• Students get tired of the same voice and same jokes, no matter how good. If they don’t fit well with Br. Smith or Br. Jones, then they leave Bible class forever because no one else will ever teach.
    • Churches that split tend to fracture along Bible class lines because we’ve taught two different perspectives on grace, faith, or what have you for years. Remember, it’s class not a fan club.
    • Young members need the chance to teach for a quarter or less to hone their skills and for the church to find gifted teachers. Don’t let the old guys hog the teaching slots!
    • Sometimes a member develops an excellent set of materials on a difficult subject. He should be allowed to rotate through all the classes teaching what he’s really good at.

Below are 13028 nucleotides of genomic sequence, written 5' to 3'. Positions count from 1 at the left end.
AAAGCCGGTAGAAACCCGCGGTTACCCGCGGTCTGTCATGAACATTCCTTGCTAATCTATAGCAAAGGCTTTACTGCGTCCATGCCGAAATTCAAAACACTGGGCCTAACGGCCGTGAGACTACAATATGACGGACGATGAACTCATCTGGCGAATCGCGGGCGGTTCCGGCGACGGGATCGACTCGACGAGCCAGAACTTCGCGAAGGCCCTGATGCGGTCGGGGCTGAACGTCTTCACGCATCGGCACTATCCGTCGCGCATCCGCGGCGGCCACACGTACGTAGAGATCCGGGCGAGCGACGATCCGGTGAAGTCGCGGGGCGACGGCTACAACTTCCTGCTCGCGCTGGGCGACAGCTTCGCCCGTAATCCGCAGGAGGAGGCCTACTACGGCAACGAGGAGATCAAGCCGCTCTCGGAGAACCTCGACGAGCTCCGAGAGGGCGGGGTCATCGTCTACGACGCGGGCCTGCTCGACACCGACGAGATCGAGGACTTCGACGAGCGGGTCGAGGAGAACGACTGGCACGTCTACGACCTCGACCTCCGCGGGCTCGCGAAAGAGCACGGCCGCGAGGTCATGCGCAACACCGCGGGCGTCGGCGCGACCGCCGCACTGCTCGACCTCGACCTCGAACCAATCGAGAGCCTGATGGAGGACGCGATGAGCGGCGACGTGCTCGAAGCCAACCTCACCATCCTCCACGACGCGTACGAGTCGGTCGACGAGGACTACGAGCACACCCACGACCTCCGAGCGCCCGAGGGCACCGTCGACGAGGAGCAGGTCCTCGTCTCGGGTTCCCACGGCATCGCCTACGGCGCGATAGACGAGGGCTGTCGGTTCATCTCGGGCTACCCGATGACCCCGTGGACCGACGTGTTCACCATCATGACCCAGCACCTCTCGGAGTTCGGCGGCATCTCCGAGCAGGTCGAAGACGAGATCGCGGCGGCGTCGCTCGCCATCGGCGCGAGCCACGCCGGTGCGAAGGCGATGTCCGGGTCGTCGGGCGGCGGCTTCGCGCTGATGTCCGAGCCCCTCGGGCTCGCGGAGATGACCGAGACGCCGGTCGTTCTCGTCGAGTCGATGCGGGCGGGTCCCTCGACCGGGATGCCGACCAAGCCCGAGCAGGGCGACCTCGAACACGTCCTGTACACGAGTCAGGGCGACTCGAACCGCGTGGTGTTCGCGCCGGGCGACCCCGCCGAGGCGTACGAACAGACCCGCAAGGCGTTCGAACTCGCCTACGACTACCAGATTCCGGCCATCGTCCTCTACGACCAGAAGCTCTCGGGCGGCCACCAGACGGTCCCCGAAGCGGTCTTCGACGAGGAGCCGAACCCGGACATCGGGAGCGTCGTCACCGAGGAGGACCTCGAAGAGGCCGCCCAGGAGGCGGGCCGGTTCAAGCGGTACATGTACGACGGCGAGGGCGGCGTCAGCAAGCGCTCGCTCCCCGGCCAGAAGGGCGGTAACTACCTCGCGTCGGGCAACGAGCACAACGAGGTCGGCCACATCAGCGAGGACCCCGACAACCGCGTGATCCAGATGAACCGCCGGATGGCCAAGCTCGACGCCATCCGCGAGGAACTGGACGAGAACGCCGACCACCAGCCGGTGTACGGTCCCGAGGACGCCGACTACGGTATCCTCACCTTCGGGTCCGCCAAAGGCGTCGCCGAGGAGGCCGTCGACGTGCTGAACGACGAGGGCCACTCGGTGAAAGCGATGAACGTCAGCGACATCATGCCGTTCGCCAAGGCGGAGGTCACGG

• Sometimes the church needs to be moved toward a better understanding of a difficult topic — such as grace. And Br. Jones may not be the best choice to teach grace. In fact, he may be the reason you need to teach grace.
    • Members who might one day become an elder need to teach so that the church understands their views and their hearts. If you don’t let young, talented people teach, then you doom the church to ordaining virtual strangers as elders.
    • If the same teacher hears the same students year after year, and if the same students hear the same teacher year after year, both will assume that what is taught is believed by everyone in church — when in fact they may be in the distinct minority. Elders especially need to be exposed to every age group and social class in the church. And vice versa.